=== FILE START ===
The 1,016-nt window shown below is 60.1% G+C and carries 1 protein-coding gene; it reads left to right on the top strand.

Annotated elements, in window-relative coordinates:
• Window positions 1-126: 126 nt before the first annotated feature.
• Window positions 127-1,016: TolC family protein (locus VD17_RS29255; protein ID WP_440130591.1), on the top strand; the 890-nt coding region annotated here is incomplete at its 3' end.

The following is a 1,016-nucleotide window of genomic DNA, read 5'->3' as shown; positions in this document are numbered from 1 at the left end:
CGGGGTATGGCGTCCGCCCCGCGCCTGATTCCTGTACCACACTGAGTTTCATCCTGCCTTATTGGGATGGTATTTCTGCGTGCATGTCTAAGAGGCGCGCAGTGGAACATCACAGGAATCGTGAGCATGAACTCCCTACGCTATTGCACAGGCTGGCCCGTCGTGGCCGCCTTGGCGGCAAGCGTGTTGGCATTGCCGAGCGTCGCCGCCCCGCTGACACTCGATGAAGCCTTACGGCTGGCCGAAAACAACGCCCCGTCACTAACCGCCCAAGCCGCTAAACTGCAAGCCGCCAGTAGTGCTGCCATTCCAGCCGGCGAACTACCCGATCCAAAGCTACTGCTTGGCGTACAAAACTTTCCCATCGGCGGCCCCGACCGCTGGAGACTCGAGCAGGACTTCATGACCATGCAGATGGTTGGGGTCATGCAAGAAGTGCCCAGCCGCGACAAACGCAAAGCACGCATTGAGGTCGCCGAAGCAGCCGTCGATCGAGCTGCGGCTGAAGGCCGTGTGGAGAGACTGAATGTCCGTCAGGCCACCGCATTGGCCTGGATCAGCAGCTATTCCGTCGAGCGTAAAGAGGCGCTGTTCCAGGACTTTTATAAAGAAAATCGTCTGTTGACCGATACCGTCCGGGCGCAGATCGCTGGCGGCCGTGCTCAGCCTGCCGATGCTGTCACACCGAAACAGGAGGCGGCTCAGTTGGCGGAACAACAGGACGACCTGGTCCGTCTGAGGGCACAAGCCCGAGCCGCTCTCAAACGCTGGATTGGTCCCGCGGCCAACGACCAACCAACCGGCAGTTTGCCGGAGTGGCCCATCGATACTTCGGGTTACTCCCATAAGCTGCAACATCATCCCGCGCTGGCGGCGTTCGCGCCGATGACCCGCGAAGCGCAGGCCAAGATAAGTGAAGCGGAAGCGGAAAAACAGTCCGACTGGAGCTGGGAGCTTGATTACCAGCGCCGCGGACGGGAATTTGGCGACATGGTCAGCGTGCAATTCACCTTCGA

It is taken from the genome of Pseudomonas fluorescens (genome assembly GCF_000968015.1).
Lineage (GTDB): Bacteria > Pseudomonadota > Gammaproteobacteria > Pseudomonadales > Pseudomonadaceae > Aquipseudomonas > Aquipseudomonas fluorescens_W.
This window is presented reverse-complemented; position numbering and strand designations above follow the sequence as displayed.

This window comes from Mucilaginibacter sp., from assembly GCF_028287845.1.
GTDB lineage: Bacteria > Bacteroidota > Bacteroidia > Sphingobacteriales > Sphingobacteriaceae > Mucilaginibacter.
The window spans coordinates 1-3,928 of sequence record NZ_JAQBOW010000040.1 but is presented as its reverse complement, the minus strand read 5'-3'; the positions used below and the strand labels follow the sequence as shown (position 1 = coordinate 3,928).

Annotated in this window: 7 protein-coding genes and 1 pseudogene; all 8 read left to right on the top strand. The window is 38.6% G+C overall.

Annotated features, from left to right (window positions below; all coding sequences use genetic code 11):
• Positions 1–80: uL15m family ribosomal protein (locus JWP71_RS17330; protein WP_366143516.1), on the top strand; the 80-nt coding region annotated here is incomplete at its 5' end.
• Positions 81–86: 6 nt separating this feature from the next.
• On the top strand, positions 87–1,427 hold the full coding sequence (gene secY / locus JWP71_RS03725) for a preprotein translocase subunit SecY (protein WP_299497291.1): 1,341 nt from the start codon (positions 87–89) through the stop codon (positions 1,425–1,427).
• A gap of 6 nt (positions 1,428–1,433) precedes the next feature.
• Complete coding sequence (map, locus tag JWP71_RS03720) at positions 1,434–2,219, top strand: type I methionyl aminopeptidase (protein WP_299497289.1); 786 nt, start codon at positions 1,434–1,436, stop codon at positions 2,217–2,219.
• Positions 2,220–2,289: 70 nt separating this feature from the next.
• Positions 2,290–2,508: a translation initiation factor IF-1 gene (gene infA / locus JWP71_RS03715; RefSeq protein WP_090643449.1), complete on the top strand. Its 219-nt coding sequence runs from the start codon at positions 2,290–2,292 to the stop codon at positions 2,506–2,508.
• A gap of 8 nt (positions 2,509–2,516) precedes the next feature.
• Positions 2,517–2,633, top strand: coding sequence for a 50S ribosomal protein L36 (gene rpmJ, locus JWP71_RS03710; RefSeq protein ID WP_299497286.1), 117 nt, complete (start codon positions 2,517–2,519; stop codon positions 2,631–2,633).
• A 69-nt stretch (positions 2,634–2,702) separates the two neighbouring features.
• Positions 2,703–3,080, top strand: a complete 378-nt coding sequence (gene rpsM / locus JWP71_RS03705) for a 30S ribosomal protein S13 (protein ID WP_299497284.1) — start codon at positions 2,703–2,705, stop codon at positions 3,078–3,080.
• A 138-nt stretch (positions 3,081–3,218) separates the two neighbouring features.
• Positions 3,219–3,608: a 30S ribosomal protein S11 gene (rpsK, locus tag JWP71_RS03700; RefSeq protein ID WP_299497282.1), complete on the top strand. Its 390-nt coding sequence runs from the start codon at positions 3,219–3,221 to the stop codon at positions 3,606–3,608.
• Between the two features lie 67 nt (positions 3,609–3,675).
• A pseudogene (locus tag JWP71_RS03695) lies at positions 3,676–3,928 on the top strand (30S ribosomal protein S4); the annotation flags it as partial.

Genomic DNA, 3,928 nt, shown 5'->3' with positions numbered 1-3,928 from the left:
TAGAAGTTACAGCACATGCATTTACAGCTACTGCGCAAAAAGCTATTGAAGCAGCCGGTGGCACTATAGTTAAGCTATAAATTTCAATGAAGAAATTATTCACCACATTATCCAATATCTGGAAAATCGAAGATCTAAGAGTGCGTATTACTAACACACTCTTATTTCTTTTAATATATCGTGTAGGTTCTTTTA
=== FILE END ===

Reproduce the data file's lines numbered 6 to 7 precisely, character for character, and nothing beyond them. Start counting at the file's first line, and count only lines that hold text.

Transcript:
CGGGGTATGGCGTCCGCCCCGCGCCTGATTCCTGTACCACACTGAGTTTCATCCTGCCTTATTGGGATGGTATTTCTGCGTGCATGTCTAAGAGGCGCGCAGTGGAACATCACAGGAATCGTGAGCATGAACTCCCTACGCTATTGCACAGGCTGGCCCGTCGTGGCCGCCTTGGCGGCAAGCGTGTTGGCATTGCCGAGCGTCGCCGCCCCGCTGACACTCGATGAAGCCTTACGGCTGGCCGAAAACAACGCCCCGTCACTAACCGCCCAAGCCGCTAAACTGCAAGCCGCCAGTAGTGCTGCCATTCCAGCCGGCGAACTACCCGATCCAAAGCTACTGCTTGGCGTACAAAACTTTCCCATCGGCGGCCCCGACCGCTGGAGACTCGAGCAGGACTTCATGACCATGCAGATGGTTGGGGTCATGCAAGAAGTGCCCAGCCGCGACAAACGCAAAGCACGCATTGAGGTCGCCGAAGCAGCCGTCGATCGAGCTGCGGCTGAAGGCCGTGTGGAGAGACTGAATGTCCGTCAGGCCACCGCATTGGCCTGGATCAGCAGCTATTCCGTCGAGCGTAAAGAGGCGCTGTTCCAGGACTTTTATAAAGAAAATCGTCTGTTGACCGATACCGTCCGGGCGCAGATCGCTGGCGGCCGTGCTCAGCCTGCCGATGCTGTCACACCGAAACAGGAGGCGGCTCAGTTGGCGGAACAACAGGACGACCTGGTCCGTCTGAGGGCACAAGCCCGAGCCGCTCTCAAACGCTGGATTGGTCCCGCGGCCAACGACCAACCAACCGGCAGTTTGCCGGAGTGGCCCATCGATACTTCGGGTTACTCCCATAAGCTGCAACATCATCCCGCGCTGGCGGCGTTCGCGCCGATGACCCGCGAAGCGCAGGCCAAGATAAGTGAAGCGGAAGCGGAAAAACAGTCCGACTGGAGCTGGGAGCTTGATTACCAGCGCCGCGGACGGGAATTTGGCGACATGGTCAGCGTGCAATTCACCTTCGA

It is taken from the genome of Pseudomonas fluorescens (genome assembly GCF_000968015.1).